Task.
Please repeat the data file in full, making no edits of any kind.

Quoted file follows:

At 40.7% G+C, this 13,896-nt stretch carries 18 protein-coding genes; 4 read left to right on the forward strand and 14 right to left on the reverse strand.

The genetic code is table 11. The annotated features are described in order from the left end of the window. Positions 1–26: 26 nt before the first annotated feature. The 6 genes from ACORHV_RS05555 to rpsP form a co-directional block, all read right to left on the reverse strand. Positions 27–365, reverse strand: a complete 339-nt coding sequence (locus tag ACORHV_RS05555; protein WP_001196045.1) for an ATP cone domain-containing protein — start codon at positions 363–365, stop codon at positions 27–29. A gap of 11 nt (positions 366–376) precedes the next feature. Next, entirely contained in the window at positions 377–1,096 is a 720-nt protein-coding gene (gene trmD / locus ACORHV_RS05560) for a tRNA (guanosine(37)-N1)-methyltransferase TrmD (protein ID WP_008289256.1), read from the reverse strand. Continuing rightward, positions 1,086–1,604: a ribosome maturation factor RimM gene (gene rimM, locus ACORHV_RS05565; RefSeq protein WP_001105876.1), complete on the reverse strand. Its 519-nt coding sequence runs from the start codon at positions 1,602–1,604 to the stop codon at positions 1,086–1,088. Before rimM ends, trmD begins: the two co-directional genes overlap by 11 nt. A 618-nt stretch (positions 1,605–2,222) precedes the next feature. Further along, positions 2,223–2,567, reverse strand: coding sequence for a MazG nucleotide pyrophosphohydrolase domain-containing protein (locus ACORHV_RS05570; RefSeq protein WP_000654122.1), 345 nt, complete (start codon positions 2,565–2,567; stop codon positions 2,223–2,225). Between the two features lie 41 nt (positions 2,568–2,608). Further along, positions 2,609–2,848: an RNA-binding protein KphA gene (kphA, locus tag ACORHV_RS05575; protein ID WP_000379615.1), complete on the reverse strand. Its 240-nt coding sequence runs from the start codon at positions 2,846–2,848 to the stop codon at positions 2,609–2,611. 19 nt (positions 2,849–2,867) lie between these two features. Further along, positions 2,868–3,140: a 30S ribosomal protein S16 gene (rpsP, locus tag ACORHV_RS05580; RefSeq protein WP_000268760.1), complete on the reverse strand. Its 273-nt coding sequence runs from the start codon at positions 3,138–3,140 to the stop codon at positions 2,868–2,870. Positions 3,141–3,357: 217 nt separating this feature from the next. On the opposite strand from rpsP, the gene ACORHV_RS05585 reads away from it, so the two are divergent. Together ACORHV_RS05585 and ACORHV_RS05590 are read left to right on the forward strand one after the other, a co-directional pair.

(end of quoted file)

At 40.7% G+C, this 13,896-nt stretch carries 18 protein-coding genes; 4 read left to right on the forward strand and 14 right to left on the reverse strand.

The genetic code is table 11. The annotated features are described in order from the left end of the window. Positions 1–26: 26 nt before the first annotated feature. The 6 genes from ACORHV_RS05555 to rpsP form a co-directional block, all read right to left on the reverse strand. Positions 27–365, reverse strand: a complete 339-nt coding sequence (locus tag ACORHV_RS05555; protein WP_001196045.1) for an ATP cone domain-containing protein — start codon at positions 363–365, stop codon at positions 27–29. A gap of 11 nt (positions 366–376) precedes the next feature. Next, entirely contained in the window at positions 377–1,096 is a 720-nt protein-coding gene (gene trmD / locus ACORHV_RS05560) for a tRNA (guanosine(37)-N1)-methyltransferase TrmD (protein ID WP_008289256.1), read from the reverse strand. Continuing rightward, positions 1,086–1,604: a ribosome maturation factor RimM gene (gene rimM, locus ACORHV_RS05565; RefSeq protein WP_001105876.1), complete on the reverse strand. Its 519-nt coding sequence runs from the start codon at positions 1,602–1,604 to the stop codon at positions 1,086–1,088. Before rimM ends, trmD begins: the two co-directional genes overlap by 11 nt. A 618-nt stretch (positions 1,605–2,222) precedes the next feature. Further along, positions 2,223–2,567, reverse strand: coding sequence for a MazG nucleotide pyrophosphohydrolase domain-containing protein (locus ACORHV_RS05570; RefSeq protein WP_000654122.1), 345 nt, complete (start codon positions 2,565–2,567; stop codon positions 2,223–2,225). Between the two features lie 41 nt (positions 2,568–2,608). Further along, positions 2,609–2,848: an RNA-binding protein KphA gene (kphA, locus tag ACORHV_RS05575; protein ID WP_000379615.1), complete on the reverse strand. Its 240-nt coding sequence runs from the start codon at positions 2,846–2,848 to the stop codon at positions 2,609–2,611. 19 nt (positions 2,849–2,867) lie between these two features. Further along, positions 2,868–3,140: a 30S ribosomal protein S16 gene (rpsP, locus tag ACORHV_RS05580; RefSeq protein WP_000268760.1), complete on the reverse strand. Its 273-nt coding sequence runs from the start codon at positions 3,138–3,140 to the stop codon at positions 2,868–2,870. Positions 3,141–3,357: 217 nt separating this feature from the next. On the opposite strand from rpsP, the gene ACORHV_RS05585 reads away from it, so the two are divergent. Together ACORHV_RS05585 and ACORHV_RS05590 are read left to right on the forward strand one after the other, a co-directional pair.